The physicians were interested in learning about differences in their office-based prenatal practices. But, again, defining a standard of quality was difficult. "We can’t come to agreement on what significance it is whether you have 12 prenatal visits or six," says Gunby.

Nonetheless, a core group of physicians moved forward with a data collection tool, gathering data retrospectively from the 30 most recent charts.

In some regards, the project confirmed some fears physicians have about the validity of "report cards." For example, Gunby noted that in some cases, the hospital data attributed a patient’s cesarean to one doctor when it was actually performed by a colleague on duty at the time.

The quality of the data also related to the experience of the person filling out the form. Gunby had his secretary complete the form, but she didn’t understand all the items, he says. "She put down some of the wrong answers, [such as saying] I didn’t do genetic counseling, which I do," he says. "Since it’s a pilot program, that’s not critical. If that were being done for real and that data were going to be released, I would be real upset."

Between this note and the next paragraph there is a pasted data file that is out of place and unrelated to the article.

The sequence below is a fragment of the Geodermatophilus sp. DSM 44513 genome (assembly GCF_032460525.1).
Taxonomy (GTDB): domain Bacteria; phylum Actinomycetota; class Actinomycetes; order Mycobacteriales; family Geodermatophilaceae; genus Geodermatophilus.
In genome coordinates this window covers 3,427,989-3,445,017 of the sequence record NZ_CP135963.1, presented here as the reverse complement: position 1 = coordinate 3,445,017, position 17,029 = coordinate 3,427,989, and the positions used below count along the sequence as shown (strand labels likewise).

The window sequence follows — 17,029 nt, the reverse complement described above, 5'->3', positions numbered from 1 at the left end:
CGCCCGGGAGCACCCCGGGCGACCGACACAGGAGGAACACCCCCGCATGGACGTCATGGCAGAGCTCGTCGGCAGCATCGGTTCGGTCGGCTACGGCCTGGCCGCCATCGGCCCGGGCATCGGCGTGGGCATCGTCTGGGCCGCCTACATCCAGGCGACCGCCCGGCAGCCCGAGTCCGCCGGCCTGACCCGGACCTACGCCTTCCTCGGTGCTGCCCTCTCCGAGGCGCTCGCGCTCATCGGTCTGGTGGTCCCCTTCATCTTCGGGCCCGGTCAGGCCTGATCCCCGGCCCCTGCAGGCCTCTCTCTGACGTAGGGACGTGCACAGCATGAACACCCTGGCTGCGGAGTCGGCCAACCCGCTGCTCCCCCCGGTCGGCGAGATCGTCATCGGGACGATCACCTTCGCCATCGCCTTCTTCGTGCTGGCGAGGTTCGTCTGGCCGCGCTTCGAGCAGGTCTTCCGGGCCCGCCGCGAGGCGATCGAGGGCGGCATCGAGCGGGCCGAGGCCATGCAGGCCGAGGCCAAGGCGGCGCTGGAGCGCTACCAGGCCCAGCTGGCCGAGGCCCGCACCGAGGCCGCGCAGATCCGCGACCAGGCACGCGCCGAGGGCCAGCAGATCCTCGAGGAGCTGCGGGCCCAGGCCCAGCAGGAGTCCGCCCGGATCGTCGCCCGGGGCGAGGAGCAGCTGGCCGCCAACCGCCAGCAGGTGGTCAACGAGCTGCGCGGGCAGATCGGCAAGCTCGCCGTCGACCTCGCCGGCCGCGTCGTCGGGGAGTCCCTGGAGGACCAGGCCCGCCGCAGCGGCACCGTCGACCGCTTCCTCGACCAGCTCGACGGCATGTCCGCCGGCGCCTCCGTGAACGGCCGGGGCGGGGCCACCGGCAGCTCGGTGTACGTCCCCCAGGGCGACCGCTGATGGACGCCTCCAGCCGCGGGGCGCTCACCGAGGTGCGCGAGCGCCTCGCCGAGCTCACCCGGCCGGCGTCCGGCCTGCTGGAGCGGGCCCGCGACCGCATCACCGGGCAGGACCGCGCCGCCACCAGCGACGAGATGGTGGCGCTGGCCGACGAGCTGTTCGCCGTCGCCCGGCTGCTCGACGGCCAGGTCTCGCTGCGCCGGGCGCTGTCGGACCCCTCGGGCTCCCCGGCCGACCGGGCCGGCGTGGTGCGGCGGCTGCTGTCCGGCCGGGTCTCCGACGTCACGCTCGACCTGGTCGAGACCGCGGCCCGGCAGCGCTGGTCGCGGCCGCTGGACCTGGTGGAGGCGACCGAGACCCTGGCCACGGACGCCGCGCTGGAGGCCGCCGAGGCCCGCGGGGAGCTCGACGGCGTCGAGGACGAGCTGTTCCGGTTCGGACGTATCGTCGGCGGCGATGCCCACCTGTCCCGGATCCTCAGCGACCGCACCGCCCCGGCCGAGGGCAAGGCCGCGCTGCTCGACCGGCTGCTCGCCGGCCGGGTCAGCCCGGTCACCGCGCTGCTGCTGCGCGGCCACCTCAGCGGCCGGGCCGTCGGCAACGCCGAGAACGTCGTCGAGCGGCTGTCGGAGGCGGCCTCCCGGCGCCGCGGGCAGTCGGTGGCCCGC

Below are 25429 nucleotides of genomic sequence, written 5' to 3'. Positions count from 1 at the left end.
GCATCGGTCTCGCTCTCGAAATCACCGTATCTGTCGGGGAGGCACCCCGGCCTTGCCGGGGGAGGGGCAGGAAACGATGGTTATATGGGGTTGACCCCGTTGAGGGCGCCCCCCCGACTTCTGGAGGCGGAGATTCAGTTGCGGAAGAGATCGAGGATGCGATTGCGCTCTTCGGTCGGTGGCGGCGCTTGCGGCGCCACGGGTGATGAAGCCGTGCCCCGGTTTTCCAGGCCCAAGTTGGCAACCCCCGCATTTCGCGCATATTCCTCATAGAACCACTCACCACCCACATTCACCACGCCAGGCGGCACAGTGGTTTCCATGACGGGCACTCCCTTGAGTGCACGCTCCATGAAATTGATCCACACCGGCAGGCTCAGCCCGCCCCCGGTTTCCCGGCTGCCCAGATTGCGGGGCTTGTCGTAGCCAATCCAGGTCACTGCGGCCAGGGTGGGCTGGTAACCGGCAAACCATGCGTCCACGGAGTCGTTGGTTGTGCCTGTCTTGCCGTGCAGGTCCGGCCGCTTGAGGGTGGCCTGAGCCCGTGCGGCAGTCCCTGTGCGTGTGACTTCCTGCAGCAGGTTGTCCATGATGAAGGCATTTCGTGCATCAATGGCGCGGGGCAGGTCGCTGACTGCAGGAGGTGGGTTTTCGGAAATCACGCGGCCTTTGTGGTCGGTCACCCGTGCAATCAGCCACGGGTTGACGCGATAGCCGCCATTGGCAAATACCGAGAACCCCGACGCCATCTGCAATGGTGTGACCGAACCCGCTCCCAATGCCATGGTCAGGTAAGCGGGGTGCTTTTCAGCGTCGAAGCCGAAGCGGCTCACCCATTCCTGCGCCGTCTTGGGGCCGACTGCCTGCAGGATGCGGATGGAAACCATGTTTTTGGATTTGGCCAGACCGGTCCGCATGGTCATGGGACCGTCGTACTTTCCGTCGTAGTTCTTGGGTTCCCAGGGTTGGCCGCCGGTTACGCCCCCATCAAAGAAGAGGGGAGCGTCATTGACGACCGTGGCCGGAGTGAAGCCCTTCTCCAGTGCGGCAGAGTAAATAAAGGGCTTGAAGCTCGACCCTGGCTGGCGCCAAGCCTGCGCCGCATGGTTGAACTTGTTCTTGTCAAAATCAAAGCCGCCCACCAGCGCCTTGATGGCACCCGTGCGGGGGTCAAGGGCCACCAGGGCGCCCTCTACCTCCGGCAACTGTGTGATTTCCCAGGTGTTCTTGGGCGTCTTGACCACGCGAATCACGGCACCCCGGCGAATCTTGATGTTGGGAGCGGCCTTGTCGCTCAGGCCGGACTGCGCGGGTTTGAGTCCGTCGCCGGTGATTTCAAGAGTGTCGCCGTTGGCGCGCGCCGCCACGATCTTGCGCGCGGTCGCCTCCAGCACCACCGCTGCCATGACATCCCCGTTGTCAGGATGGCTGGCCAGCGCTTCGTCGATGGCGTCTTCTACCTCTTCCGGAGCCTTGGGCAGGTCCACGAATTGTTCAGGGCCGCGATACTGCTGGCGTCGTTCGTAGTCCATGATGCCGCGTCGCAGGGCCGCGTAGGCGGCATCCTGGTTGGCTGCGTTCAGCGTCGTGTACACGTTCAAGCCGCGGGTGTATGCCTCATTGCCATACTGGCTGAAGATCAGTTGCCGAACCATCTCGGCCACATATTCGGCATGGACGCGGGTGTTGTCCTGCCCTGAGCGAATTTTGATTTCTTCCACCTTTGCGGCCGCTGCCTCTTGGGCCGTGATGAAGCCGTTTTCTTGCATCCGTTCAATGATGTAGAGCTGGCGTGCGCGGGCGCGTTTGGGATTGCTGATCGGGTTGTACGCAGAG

Docs influence hospital measures, too

While some aspects of the Dallas project were discouraging, the physician input proved valuable. Gunby recalls that the vendor developing hospital indicators planned to risk-adjust the data based on socioeconomic information. In other words, since women with higher socioeconomic status tend to have more cesareans, the rates would account for that. There is no medical justification for that disparity, says Gunby.

"They were giving artificial risk benefits for something that had been erroneous to start with," he says. "That was giving people permission to do the wrong thing for the wrong reasons."

Gunby also has advice for physician groups that seek to design their own performance assessment projects: "Don’t get into such a complex research tool that it’s impossible [to implement].

"You just have to start somewhere, pick some indicators, and go with it and alter it as you go," he says. "Physicians are bad about wanting to do everything to perfection and sometimes that bogs us down."